- College/Department Seminars are for students interested in particular majors or colleges. These courses help students better understand the discipline and the program’s expectations
- First-Year Interest Groups (FIGs) are clusters of (usually) three courses that are linked together to explore a common theme. Students attend all three classes together as a cohort.
- Residential Learning Community Seminars are for students living in a residential learning community. The courses vary on topic depending on the community.
- University Transition Seminars help students acclimate to academic and student life at the University by connecting them to peers, resources, opportunities, and strategies for success.
Some students are required to participate in a first-year seminar. Including:
- College of Agricultural and Life Sciences (CALS) students. Courses that meet that requirement are listed below.
- Direct admits to the College of Engineering. Those students are required to take Inter-Engineering 110: Introduction to Engineering.
- Direct admits to the Wisconsin School of Business. Those students are required to enroll in General Business 365: Principles in Leadership, Ethics, Authenticity, and Development (LEAD).
- PEOPLE, Posse, and UW Athletics students. Those students are required to enroll in a program-specific section of Counseling Psychology 115.
How to Turn Your Freshman Course Into a High-Impact Educational Experience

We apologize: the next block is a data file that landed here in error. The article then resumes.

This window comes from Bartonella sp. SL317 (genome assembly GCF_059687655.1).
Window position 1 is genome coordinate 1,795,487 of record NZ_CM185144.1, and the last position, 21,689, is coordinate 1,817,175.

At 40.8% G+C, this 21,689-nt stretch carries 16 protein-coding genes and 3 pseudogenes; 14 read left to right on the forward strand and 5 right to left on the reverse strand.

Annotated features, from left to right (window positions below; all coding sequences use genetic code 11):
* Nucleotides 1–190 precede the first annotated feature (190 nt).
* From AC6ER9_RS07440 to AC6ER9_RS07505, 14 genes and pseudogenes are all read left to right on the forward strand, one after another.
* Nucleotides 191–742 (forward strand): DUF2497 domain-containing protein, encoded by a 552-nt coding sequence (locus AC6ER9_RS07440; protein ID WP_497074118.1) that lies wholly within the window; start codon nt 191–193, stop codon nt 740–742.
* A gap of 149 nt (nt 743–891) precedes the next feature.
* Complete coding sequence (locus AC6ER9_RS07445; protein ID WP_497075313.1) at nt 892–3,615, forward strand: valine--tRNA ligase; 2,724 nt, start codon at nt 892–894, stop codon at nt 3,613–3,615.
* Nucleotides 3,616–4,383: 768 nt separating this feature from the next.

UW–Madison courses that meet most of the following criteria can be designated as high-impact for new students:
- Courses designed specifically for first-year undergraduate students to support their transition to UW–Madison;
- Courses that enroll fewer than 25 students or portions of the course meets in groups of fewer than 25 students;
- Students are put in circumstances that require them to interact with faculty and peers about substantive matters;
- Students will experience diversity through contact with people who are different from themselves;
- Students obtain frequent feedback on their performance in a course that will be graded;
- Students have opportunities to integrate, synthesize and apply knowledge while exploring big questions and big ideas;
- Students experience an integration of in- and out-of-classroom learning;
- The learning objectives for the course are aligned with the UW–Madison’s Essential Learning Outcomes.
College of Agricultural and Life Sciences (CALS) Freshman Seminar Requirement
In 2011, the College of Agricultural and Life Sciences began requiring that all students take a freshman seminar. CFYE is pleased to partner with CALS to review course proposals and make determinations about courses that will count for the requirement.
Students, please contact your advisor if you have questions about the CALS Freshman Seminar Requirement.
To submit a course for consideration, please complete an online survey with the following information:
- Updated course syllabus
- Statement of how the course meets the criteria below
- Contact information for the course coordinator
For questions, email Tess Smith, Assistant Director of Academic Engagement.
Courses meeting the CALS freshman seminar requirement, meet most of the following criteria: